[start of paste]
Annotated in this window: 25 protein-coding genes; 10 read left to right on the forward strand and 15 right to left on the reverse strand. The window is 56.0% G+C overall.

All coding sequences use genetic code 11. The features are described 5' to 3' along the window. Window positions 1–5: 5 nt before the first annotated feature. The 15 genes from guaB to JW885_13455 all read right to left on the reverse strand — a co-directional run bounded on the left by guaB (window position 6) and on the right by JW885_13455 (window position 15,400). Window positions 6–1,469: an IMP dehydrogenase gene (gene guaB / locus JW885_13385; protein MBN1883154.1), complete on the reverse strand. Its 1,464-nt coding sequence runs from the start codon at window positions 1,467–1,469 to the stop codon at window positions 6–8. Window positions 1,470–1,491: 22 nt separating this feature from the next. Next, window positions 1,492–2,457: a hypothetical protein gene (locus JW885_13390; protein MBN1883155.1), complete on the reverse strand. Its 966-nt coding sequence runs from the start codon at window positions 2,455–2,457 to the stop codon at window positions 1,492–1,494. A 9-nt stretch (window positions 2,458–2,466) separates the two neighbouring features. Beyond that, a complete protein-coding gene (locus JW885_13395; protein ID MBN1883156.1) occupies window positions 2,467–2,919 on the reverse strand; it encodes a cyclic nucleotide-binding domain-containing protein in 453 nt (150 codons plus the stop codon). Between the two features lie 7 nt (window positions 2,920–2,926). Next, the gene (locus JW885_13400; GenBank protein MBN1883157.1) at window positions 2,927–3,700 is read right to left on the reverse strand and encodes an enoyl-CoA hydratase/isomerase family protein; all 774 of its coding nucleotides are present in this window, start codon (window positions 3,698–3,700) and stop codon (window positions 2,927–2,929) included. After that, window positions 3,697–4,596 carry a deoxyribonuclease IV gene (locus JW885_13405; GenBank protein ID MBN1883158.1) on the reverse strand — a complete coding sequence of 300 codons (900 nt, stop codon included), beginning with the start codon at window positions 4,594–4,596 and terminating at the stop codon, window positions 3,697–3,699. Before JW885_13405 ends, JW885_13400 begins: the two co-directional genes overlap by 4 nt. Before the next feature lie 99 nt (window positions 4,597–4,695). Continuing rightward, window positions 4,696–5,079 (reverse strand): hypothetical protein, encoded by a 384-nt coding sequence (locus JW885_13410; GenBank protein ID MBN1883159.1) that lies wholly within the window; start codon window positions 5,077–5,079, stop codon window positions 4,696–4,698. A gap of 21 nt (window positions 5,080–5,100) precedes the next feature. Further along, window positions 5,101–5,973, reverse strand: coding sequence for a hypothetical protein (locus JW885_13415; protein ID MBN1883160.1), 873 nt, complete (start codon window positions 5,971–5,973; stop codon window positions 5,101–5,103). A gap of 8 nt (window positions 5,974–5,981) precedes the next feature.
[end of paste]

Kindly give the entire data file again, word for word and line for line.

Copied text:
Annotated in this window: 25 protein-coding genes; 10 read left to right on the forward strand and 15 right to left on the reverse strand. The window is 56.0% G+C overall.

All coding sequences use genetic code 11. The features are described 5' to 3' along the window. Window positions 1–5: 5 nt before the first annotated feature. The 15 genes from guaB to JW885_13455 all read right to left on the reverse strand — a co-directional run bounded on the left by guaB (window position 6) and on the right by JW885_13455 (window position 15,400). Window positions 6–1,469: an IMP dehydrogenase gene (gene guaB / locus JW885_13385; protein MBN1883154.1), complete on the reverse strand. Its 1,464-nt coding sequence runs from the start codon at window positions 1,467–1,469 to the stop codon at window positions 6–8. Window positions 1,470–1,491: 22 nt separating this feature from the next. Next, window positions 1,492–2,457: a hypothetical protein gene (locus JW885_13390; protein MBN1883155.1), complete on the reverse strand. Its 966-nt coding sequence runs from the start codon at window positions 2,455–2,457 to the stop codon at window positions 1,492–1,494. A 9-nt stretch (window positions 2,458–2,466) separates the two neighbouring features. Beyond that, a complete protein-coding gene (locus JW885_13395; protein ID MBN1883156.1) occupies window positions 2,467–2,919 on the reverse strand; it encodes a cyclic nucleotide-binding domain-containing protein in 453 nt (150 codons plus the stop codon). Between the two features lie 7 nt (window positions 2,920–2,926). Next, the gene (locus JW885_13400; GenBank protein MBN1883157.1) at window positions 2,927–3,700 is read right to left on the reverse strand and encodes an enoyl-CoA hydratase/isomerase family protein; all 774 of its coding nucleotides are present in this window, start codon (window positions 3,698–3,700) and stop codon (window positions 2,927–2,929) included. After that, window positions 3,697–4,596 carry a deoxyribonuclease IV gene (locus JW885_13405; GenBank protein ID MBN1883158.1) on the reverse strand — a complete coding sequence of 300 codons (900 nt, stop codon included), beginning with the start codon at window positions 4,594–4,596 and terminating at the stop codon, window positions 3,697–3,699. Before JW885_13405 ends, JW885_13400 begins: the two co-directional genes overlap by 4 nt. Before the next feature lie 99 nt (window positions 4,597–4,695). Continuing rightward, window positions 4,696–5,079 (reverse strand): hypothetical protein, encoded by a 384-nt coding sequence (locus JW885_13410; GenBank protein ID MBN1883159.1) that lies wholly within the window; start codon window positions 5,077–5,079, stop codon window positions 4,696–4,698. A gap of 21 nt (window positions 5,080–5,100) precedes the next feature. Further along, window positions 5,101–5,973, reverse strand: coding sequence for a hypothetical protein (locus JW885_13415; protein ID MBN1883160.1), 873 nt, complete (start codon window positions 5,971–5,973; stop codon window positions 5,101–5,103). A gap of 8 nt (window positions 5,974–5,981) precedes the next feature.